Ah! The mouth-wateringly beautiful mosaics - I didn't know where to start!

                                  You just want to take them all home!

                                                        I swear if I'd had a sharp knife with me………

                                                 Another view over the roof-tops.

                                                                   More deliciousness!

                                                     Mrs County Commissioner - the Natural Poser!

                                                                  Yet more!

Sadly, we got to Familia Segrada at 1030 to find the next available entrance was 1830 that evening! The crowds were HUGE! So we decided we'd get our tickets and come back later. Only to find that as we reached the front of the queue, all the available tickets had sold out. Come back tomorrow! Well, too late for us, as we were flying out the next day. HUGELY disappointed. We understood the  reason for it, but nowhere was it made plain that you should really book the day before to ensure you got inside. So many people were turned away, and more coaches arriving as we left - hundreds of people would not have got in that day. We felt it could have been better advertised.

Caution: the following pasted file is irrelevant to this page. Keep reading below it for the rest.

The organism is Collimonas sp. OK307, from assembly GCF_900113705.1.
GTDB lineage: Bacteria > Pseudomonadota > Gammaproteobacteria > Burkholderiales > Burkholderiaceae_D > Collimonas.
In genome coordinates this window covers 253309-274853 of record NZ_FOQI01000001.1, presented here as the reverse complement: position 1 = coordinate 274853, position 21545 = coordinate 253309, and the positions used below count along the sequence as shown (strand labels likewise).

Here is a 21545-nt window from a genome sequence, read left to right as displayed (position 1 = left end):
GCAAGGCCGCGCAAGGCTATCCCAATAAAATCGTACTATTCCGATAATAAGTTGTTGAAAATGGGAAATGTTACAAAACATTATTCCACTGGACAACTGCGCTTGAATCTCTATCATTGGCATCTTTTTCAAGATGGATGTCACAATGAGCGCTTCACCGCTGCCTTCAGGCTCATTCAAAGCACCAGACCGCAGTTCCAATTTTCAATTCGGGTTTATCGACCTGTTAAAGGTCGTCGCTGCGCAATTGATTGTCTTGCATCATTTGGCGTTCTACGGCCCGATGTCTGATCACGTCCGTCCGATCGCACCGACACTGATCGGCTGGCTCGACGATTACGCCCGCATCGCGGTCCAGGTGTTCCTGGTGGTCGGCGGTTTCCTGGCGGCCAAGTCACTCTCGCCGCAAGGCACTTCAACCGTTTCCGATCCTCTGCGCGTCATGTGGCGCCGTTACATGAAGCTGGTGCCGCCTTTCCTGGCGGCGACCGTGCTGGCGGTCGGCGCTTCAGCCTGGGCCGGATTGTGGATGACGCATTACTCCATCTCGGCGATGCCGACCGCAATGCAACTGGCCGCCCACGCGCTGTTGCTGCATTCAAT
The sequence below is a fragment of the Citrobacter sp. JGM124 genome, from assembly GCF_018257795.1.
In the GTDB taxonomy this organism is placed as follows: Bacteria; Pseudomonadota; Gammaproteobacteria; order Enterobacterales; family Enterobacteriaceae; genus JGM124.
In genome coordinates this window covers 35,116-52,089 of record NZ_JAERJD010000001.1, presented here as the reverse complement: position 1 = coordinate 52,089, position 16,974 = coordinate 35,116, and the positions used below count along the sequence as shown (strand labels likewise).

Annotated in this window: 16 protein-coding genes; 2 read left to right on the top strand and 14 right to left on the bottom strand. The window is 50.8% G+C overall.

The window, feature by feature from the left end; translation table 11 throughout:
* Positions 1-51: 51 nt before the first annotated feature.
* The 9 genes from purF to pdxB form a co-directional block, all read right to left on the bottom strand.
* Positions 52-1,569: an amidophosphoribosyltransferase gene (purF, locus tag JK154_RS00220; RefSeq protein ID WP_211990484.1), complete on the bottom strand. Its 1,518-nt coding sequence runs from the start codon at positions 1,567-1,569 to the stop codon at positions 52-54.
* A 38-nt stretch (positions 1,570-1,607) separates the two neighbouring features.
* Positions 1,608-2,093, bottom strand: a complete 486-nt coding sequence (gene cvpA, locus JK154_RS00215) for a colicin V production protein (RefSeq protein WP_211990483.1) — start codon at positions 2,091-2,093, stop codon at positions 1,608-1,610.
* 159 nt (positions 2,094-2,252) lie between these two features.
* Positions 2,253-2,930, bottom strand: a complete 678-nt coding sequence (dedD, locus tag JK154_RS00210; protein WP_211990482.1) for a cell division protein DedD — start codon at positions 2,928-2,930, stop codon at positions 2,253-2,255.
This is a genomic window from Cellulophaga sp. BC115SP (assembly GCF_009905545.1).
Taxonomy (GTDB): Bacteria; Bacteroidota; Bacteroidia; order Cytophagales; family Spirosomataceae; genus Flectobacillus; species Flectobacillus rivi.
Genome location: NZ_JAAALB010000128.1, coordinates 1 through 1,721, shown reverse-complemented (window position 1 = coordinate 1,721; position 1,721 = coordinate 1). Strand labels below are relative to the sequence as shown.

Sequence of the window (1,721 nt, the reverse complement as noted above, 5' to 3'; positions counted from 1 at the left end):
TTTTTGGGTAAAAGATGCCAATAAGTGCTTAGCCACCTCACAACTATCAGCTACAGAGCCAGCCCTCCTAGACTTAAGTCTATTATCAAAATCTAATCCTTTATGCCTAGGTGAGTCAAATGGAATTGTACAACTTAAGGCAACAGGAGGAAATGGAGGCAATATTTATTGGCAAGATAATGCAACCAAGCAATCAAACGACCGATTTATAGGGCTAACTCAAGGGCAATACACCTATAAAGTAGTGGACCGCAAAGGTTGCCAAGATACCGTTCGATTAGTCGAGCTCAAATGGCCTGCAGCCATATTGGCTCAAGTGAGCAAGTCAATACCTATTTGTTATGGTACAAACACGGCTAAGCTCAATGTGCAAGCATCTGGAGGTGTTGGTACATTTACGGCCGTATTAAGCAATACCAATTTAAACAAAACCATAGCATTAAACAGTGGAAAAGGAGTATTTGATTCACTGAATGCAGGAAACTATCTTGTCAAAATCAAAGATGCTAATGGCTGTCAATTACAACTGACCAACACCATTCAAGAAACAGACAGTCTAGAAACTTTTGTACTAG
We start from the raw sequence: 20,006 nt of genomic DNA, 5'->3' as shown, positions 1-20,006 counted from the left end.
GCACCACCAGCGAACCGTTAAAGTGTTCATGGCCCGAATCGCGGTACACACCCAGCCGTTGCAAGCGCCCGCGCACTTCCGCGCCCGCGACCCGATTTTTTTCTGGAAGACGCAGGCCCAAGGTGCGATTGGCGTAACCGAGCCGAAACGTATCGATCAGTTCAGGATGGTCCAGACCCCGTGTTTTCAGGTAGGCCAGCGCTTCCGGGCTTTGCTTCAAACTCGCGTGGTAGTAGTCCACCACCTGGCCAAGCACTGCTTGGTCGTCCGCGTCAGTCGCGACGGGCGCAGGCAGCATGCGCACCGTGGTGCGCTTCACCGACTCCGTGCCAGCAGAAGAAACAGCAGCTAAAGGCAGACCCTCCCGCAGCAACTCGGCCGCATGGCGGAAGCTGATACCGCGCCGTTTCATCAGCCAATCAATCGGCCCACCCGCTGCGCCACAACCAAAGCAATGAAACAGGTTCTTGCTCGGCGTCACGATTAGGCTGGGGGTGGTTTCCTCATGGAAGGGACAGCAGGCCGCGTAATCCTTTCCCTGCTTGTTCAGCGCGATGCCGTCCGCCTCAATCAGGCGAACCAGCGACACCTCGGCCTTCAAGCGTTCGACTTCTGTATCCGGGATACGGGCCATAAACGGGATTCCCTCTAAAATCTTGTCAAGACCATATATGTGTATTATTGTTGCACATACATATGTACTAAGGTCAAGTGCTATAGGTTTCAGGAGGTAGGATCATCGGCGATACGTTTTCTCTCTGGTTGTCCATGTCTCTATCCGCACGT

This is as close as we got. It is really breathtaking, and as you can see, Gaudi's masterpiece remains a work in progress - the scaffolding is not for repairing the building, but for the continuation of the plans Gaudi laid down when he designed it.

                                              Everywhere you look there is immense detail.

 We didn't get to see everything we'd intended on our flying trip to Barcelona, but it certainly stood up to my expectations in every way, and I'm sure one day I'll go back - booking some tours in advance!

So, I'm more or less up to date now, I must get back into the swing of things and post regularly. Thank you to lovely Connie who always comments on my posts and has been asking after me during my long break! And now, I must catch up with reading all my favourite bloggers, I've got way out of date with them. See you all soon!